Futures Recovery Healthcare

DBT Decoded: Validation


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“You really get me” is the type of phrase you might hear from your best friend. In fact, it’s indicative of the nature of best friends. You understand each other, confide in one another, and communicate in a way that puts you both at ease. You have history together, and that history helps you accurately interpret each other’s thoughts and feelings. Whether you recognize it or not, most of your favorable relationships are enhanced by acts of validation. Within the teaching of Dialectical Behavior Therapy (DBT), conscious validation is often called upon to help clients improve interpersonal effectiveness and mindfulness skills. Consistent with the power of dialectical thinking – how seemingly oppositional concepts actually work hand in hand – outward-facing validation of others is often balanced by the inward validation of one’s own thoughts, feelings, and motivations (self-validation).

Dr. Marsha Linehan, the creator of DBT, describes six levels of validation, with each “level” offering a different tactic for validating someone. With regard to interpersonal effectiveness, validation is useful whether we seek to better a relationship with a loved one, a friend, a coworker, or even someone we’ve just met. Validation is so powerful that it can be used to diffuse a hostile or escalating situation – since validating someone’s point of view helps to reduce frustration and stress. Let’s decode the six levels with regard to validating others.

  1. Mindful engagement – Active listening is a good example of this first level of validation. Being present and showing interest nonverbally and/or verbally, such as communicating your understanding by way of nodding, making eye contact and asking appropriate questions. (“I hear you! What’d you do after she told you that?”)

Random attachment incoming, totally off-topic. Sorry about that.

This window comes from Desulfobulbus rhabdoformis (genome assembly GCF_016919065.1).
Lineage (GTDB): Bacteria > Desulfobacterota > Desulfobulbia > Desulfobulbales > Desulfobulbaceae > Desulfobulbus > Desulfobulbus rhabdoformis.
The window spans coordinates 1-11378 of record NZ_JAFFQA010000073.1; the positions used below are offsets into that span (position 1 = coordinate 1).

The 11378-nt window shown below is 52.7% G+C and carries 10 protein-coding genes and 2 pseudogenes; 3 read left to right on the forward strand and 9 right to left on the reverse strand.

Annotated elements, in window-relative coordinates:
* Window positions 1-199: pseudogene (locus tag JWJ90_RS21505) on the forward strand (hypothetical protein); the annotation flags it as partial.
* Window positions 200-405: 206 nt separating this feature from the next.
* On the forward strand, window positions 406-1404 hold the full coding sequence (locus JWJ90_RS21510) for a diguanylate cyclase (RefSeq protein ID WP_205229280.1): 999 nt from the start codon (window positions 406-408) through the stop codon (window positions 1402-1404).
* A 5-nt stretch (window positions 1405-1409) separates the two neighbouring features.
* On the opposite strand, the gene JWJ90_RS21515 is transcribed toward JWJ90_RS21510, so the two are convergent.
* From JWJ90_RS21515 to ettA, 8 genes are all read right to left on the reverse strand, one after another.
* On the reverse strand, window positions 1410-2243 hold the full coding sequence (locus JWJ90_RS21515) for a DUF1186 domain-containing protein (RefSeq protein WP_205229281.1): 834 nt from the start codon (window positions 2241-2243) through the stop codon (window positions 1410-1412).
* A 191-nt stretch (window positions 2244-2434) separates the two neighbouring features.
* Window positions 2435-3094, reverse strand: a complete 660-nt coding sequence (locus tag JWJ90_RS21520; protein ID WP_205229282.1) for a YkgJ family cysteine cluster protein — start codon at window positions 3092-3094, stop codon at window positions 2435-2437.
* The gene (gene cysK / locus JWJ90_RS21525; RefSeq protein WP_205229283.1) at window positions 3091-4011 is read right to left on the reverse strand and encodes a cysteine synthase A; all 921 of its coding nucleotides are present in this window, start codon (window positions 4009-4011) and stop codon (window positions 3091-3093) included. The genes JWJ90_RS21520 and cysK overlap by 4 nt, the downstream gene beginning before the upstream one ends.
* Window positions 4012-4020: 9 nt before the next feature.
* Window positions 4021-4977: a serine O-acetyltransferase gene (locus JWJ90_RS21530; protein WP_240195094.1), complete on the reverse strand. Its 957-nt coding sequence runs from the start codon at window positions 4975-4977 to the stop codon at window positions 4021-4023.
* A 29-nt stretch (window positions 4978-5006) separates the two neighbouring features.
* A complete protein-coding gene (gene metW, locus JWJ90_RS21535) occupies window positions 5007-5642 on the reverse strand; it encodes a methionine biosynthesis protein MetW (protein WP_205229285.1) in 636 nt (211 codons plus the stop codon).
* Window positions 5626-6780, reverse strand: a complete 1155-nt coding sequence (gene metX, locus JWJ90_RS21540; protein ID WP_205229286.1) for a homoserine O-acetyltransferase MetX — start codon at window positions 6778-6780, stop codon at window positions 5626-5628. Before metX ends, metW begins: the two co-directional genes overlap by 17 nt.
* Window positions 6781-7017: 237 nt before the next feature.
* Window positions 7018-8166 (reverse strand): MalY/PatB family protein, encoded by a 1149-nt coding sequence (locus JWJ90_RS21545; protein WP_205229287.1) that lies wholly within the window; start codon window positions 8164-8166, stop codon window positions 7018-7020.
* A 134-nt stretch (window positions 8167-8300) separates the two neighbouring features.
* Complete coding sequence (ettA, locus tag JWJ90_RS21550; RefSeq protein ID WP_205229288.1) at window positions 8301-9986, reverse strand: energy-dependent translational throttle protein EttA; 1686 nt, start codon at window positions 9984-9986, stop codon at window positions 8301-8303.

2. Accurate reflection – Demonstrate to the person you’re listening to that their message is being received accurately. If you choose to disagree, at least the individual knows that you are listening with intention, and that helps. (“I just heard you say that your boss really likes you, but you don’t think you’re doing a good job. Are you being unjustly hard on yourself?”)
  3. Reading cues – This involves some guesswork, and when you do this it’s best that you verbalize what you’re hearing, so that you can be corrected if you’ve misunderstood. You may think someone is upset with you, when they’re simply not feeling well, or vice versa. But the fact that you inquire and help someone communicate, when they may be having trouble doing so, enhances the relationship. (“You look unhappy. Is something bothering you?”)
  4. Historical perspective – Drawing on your knowledge of someone’s prior experiences, you can lend perspective that helps the individual connect the dots about how they’re feeling or how they’re processing new information. (“Maybe you don’t trust your new girlfriend because your previous girlfriend cheated on you?”)
  5. Assuring reasonableness – Letting someone know that their thoughts, feelings, or behaviors are normal and quite reasonable. This provides reassurance, comfort, and healthy perspective. (“I see your frustration. Most people would be annoyed at spending 30 minutes on hold with the cable company.”)
  6. Respectful honesty – Providing feedback that lets a person know that you respect them enough to “keep it real.” This level of validation is best delivered with an accompaniment of radical acceptance, along with a nonjudgmental stance – taking into account that everyone has their strengths and limitations. Validating someone with honesty and respect means treating them as you’d want someone to treat you in a confidential relationship. (“I understand why you said that, but I think you could have had a better result if you used a softer tone?”)

Regardless of which techniques you use to validate someone, the results are bound to be beneficial. By the way, thank you for reading this. We realize that you’re busy and we’re grateful for your attention. Feels good, right?

The compassionate and highly trained, Futures Recovery Healthcare team strives to provide education, support, and behavioral therapies in conjunction with medications at the proper times in order to promote a successful recovery from a substance abuse disorder. Call today to learn about our specialized and effective treatment programs.


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